Social media effects on well-being: the hypothesis of addiction of a new variety (Kyklos 2024)

Recent evidence shows that social media use has negative effects on well-being of children and youths. However, the underlying reasons are unclear, as social media are means that can also serve beneficial purposes. We propose the hypothesis that social media induce users to harmful addiction of a new variety because such use is not toxic per se, but becomes toxic by crowding out beneficial activities. We identify, in particular, the key mechanism in the change of time preference: while social media induce users to present-biased activities, thus encouraged by how platforms are designed, they crowd out activities that develop skills and are forward-looking, such as education, volunteering and democratic participation. This triggers a vicious circle leading to a long run deterioration of well-being and skills that would have acted as an antidote to addiction. As implication, policies should address adequate information and education in general, as well as increased competition in the digital platform market. While the available evidence supports our hypothesis in many respects, more empirical research is needed.

Kyklos online full article

Creativity, well-being and economic development (Journal of Evolutionary Economics 2024)

Economic development requires endogenous novelties, according to evolutionary economics. To find the endogenous source of novelties, we focus on the creativity of ordinary people when they craft their life path. We argue that such ‘life creativity’ is endogenous to the economic system because it is a typical capability of human beings, because it is intrinsically motivated, thus directly yielding well-being, and because it can be developed with better economic conditions. The paper first introduces the insights of three pioneers of evolutionary economics, it proceeds by showing the key role of creativity in human evolution, and then it proposes ‘creative activity’ as an input-output technology that is both useful for and conditioned by economic development. It concludes by contrasting the Industrial Revolution in Britain with the ICT revolution in the US for their different effects of successful innovations on life creativity and well-being.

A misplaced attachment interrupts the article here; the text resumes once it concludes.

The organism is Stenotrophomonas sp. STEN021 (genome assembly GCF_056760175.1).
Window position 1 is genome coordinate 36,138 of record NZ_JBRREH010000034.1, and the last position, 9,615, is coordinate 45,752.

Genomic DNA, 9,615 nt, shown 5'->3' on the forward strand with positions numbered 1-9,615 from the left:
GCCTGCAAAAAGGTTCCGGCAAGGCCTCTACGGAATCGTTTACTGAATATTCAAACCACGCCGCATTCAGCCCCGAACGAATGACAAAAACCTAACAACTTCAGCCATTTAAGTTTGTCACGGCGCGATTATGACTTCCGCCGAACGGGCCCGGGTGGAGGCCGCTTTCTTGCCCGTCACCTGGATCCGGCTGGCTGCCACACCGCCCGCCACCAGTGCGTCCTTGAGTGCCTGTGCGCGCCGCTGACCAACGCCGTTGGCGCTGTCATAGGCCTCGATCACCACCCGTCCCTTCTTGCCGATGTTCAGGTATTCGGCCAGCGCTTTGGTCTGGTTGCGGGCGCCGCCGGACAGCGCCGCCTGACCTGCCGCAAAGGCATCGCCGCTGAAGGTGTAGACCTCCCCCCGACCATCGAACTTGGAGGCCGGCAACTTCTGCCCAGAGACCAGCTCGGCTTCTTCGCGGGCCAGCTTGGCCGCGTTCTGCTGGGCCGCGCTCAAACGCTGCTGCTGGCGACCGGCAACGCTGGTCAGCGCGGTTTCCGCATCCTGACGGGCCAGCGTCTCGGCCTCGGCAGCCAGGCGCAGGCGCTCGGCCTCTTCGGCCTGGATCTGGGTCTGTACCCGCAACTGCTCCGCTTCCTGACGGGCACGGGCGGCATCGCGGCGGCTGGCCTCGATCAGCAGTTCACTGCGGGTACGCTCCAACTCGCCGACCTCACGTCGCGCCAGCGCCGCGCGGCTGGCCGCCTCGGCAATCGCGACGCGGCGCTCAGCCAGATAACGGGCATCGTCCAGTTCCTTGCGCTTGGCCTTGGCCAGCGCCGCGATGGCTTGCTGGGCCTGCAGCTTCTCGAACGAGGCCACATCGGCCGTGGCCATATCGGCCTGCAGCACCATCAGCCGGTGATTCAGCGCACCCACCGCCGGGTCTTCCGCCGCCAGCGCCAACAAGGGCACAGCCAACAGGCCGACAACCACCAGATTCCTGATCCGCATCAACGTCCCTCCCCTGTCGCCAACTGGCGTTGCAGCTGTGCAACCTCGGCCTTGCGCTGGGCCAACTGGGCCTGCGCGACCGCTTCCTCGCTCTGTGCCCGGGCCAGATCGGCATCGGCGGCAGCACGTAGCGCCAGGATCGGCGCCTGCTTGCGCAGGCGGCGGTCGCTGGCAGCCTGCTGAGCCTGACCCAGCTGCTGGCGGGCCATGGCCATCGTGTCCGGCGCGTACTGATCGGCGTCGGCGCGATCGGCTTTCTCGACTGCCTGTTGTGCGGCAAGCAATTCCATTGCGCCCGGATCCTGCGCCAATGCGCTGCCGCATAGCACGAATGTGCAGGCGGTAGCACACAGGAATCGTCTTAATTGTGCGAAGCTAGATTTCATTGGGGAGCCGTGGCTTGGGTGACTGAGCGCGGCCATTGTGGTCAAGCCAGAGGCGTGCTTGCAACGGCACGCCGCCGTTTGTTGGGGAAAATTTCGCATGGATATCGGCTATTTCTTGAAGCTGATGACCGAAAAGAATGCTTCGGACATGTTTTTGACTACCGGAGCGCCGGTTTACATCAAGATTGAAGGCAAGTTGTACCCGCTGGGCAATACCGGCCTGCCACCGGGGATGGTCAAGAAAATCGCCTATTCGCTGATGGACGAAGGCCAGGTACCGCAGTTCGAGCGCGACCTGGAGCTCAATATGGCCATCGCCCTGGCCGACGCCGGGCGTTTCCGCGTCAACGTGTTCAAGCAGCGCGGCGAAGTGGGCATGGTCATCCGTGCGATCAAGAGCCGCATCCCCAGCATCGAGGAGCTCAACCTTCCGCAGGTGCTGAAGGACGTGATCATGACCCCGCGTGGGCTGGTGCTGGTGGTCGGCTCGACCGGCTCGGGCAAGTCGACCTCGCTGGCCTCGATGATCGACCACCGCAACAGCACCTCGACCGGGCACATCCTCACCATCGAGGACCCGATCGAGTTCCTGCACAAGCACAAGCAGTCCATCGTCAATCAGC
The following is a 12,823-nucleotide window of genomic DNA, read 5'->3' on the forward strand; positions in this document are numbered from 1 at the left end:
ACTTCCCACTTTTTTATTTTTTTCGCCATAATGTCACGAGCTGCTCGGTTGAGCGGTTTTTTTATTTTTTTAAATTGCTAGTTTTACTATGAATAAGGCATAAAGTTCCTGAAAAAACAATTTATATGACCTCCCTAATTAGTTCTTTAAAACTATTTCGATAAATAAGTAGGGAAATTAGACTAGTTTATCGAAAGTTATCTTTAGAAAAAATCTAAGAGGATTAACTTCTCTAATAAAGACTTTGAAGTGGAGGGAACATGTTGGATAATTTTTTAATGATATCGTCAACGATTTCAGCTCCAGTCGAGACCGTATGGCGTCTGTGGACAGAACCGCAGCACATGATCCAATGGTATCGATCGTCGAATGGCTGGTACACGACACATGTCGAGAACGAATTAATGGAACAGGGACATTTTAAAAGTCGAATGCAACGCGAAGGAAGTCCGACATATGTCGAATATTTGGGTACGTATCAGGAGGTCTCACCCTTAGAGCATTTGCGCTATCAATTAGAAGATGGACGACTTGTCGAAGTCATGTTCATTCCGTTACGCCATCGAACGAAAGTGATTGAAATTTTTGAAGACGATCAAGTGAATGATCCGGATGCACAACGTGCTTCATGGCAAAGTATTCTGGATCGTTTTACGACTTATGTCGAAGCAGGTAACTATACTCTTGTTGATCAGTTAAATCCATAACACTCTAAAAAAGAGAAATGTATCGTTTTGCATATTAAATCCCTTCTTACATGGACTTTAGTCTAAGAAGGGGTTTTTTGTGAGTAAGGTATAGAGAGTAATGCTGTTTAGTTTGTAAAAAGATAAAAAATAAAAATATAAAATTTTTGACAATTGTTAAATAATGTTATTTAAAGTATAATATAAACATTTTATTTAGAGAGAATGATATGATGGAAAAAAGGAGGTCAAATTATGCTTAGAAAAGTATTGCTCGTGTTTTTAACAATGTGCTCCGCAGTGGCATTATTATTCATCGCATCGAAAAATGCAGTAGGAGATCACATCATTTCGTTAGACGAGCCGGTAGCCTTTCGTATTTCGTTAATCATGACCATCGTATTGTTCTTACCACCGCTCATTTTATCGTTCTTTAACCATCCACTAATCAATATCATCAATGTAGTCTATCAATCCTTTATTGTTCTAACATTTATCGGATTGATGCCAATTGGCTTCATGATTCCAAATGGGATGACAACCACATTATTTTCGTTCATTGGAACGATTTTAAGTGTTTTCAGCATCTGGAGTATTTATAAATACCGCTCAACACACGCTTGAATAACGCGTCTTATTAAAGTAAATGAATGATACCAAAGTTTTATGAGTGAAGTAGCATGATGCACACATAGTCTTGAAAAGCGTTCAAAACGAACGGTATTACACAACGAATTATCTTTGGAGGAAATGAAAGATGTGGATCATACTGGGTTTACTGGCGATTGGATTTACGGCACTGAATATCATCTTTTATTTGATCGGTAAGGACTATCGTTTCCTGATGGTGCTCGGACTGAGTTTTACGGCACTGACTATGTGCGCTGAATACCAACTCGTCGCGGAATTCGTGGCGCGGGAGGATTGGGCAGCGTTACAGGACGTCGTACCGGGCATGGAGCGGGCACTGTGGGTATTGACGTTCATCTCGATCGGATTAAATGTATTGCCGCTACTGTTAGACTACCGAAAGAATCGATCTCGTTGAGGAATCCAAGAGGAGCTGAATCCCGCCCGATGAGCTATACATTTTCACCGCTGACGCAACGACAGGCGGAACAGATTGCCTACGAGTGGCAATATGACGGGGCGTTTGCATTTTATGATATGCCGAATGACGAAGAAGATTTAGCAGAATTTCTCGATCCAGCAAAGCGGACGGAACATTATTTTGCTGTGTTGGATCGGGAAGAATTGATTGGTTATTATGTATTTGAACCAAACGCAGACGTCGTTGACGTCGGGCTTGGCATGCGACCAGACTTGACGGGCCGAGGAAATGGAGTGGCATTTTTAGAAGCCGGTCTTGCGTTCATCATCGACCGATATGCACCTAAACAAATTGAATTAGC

You can read the article here

Well-being and Growth in Advanced Economies: The Need to Prioritise Human Development (by Maurizio Pugno, Routledge, IN PAPERBACK ED. in JAN. 2024 for £15.19)

Does growth of advanced economies lead to human development, i.e., the development of those capabilities that most distinguish human beings? Are improvements of well-being thus guaranteed?

The half-century decline of well-being (both subjective and objective) in the United States suggests a pessimistic stance, aggravated by the recent pandemic and war.

Well-being and Growth in Advanced Economies argues with theory and facts that economic growth can surprisingly bring ill-being to people because it erodes their Fundamental Human Development (FHD) when market forces are prioritised, with consequent self-defeating race to consumption, including some addiction to digital devices.

‘Human development’ is here formulated as ‘fundamental’ when it expands those capabilities, such as creativity and sociality, which have determined the evolutionary success of the human species.

The book concludes that prioritising FHD in individual and collective choices would guarantee improvements of well-being, and could shape economic growth as more socially and environmentally sustainable.

Table of Contents

Introduction and Summary


Chapter 1. Economic growth and people’s well-being in advanced countries

Chapter 2. Human development and well-being

Chapter 3. Why growth in market economies can deteriorate human development and well-being

Chapter 4. Economic growth and human development: which priority in the post-pandemic era?



ISBN 9781032149059

July, 2022 Published by Routledge

124 Pages 4 B/W Illustrations


For excerpts and commercial information, see the website of the publisher

For a review see: Journal of Economic Psychology, Vol 95, March 2023

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